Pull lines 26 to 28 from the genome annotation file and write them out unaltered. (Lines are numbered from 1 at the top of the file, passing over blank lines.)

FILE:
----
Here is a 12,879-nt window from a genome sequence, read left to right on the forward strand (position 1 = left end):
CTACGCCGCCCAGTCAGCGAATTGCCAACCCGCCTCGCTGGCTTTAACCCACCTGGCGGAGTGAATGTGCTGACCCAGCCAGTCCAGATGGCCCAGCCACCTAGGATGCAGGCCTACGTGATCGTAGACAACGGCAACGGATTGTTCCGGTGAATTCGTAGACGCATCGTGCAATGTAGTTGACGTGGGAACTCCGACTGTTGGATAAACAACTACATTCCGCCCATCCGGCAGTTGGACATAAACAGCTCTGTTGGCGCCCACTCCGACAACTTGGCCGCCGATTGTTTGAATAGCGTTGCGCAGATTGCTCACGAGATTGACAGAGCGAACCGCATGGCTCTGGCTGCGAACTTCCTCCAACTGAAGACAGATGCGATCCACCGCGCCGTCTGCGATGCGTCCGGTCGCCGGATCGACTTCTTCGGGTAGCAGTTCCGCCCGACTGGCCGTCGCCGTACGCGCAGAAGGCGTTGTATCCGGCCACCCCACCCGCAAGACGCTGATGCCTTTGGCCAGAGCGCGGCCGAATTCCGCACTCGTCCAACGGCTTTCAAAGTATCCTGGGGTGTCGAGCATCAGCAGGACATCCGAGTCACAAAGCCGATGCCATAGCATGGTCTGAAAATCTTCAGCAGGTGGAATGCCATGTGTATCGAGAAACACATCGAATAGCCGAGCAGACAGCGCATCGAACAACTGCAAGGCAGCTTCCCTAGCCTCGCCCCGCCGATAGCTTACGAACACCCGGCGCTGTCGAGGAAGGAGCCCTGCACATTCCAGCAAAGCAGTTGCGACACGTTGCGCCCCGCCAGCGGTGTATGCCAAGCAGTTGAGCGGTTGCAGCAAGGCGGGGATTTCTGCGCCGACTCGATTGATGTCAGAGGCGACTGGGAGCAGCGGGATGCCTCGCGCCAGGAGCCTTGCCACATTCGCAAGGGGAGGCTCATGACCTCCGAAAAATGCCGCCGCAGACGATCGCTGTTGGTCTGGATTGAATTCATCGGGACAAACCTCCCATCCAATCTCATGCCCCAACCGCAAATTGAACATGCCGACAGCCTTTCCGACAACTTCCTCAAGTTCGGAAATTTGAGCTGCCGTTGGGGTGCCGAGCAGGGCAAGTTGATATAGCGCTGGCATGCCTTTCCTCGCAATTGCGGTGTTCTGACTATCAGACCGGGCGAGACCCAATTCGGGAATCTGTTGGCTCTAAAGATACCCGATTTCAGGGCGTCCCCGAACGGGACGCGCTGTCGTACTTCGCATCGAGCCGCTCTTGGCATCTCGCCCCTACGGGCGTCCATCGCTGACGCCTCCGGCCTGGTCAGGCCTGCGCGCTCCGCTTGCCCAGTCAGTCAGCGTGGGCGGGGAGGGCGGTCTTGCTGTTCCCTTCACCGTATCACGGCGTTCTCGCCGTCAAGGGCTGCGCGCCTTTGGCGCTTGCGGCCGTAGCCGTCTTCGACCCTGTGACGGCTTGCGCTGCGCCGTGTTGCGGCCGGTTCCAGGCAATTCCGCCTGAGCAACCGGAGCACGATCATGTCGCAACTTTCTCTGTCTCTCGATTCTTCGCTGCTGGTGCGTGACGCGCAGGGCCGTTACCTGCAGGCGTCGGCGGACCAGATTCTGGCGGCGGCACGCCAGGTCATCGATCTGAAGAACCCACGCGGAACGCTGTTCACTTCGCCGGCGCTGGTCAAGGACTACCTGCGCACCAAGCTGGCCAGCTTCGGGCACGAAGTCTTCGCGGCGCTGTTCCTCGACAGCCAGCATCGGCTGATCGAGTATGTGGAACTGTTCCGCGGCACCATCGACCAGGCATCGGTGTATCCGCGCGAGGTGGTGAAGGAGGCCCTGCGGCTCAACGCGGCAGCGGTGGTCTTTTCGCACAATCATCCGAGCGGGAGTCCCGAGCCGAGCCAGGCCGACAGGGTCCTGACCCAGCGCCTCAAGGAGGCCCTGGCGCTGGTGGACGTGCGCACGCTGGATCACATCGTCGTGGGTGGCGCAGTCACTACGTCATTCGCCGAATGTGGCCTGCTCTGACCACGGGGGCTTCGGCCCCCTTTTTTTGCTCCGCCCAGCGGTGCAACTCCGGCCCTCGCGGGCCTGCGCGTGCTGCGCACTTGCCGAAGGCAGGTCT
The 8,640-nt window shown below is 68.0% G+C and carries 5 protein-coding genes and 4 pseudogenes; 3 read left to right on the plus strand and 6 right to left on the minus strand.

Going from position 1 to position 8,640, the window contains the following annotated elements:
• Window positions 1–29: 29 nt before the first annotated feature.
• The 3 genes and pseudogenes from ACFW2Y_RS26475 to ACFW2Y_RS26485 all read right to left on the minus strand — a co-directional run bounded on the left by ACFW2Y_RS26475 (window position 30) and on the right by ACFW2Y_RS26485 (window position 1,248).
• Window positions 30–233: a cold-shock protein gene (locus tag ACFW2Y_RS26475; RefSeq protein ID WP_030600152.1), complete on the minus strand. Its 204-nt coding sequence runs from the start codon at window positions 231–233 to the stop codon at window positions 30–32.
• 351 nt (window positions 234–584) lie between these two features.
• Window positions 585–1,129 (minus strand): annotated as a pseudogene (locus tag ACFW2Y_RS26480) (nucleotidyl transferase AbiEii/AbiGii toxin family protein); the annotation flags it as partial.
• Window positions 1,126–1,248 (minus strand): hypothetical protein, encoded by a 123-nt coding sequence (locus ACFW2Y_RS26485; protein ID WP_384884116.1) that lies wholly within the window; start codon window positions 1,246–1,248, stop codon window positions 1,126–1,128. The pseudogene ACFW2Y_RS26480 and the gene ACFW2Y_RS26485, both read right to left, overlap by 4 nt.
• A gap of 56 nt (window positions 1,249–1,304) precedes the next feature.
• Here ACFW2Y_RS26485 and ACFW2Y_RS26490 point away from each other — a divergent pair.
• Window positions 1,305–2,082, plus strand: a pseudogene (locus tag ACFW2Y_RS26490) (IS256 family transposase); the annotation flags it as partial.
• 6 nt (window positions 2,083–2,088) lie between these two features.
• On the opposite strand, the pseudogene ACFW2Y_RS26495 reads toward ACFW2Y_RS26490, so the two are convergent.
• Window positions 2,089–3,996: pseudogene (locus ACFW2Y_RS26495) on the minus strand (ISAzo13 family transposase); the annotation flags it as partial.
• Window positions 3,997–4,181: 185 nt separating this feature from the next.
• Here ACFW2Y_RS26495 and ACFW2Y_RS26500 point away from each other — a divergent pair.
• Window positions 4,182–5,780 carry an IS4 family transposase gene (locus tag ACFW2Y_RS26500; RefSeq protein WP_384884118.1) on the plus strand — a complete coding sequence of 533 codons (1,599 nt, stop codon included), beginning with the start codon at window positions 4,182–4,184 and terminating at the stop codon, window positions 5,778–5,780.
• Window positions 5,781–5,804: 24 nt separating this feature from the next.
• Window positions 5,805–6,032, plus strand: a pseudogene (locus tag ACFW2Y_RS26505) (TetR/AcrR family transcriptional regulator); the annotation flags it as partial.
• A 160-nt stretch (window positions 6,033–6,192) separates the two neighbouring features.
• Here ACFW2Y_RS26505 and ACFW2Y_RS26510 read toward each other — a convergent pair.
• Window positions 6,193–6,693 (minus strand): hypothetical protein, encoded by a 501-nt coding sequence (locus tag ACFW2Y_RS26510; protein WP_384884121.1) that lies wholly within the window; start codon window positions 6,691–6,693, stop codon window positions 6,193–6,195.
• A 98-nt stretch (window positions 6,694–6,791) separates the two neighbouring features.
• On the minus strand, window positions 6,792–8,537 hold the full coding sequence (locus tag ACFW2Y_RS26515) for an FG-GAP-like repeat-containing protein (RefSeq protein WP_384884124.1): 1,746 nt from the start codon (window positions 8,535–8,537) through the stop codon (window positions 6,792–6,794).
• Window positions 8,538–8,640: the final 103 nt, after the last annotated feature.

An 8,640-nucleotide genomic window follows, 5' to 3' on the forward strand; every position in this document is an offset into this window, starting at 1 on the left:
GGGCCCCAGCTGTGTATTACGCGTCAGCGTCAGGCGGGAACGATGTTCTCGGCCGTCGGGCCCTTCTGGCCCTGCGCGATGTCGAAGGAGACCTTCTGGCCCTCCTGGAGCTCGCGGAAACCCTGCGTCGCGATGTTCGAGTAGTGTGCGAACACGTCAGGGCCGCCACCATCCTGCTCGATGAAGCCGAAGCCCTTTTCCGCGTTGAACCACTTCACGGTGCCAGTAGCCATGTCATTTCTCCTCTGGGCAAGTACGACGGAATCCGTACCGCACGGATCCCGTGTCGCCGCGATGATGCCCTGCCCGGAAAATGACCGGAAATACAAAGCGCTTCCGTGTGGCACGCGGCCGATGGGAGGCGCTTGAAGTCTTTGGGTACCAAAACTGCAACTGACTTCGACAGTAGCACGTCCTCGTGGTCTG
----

• On the minus strand, window positions 6,792–8,537 hold the full coding sequence (locus tag ACFW2Y_RS26515) for an FG-GAP-like repeat-containing protein (RefSeq protein WP_384884124.1): 1,746 nt from the start codon (window positions 8,535–8,537) through the stop codon (window positions 6,792–6,794).
• Window positions 8,538–8,640: the final 103 nt, after the last annotated feature.

An 8,640-nucleotide genomic window follows, 5' to 3' on the forward strand; every position in this document is an offset into this window, starting at 1 on the left: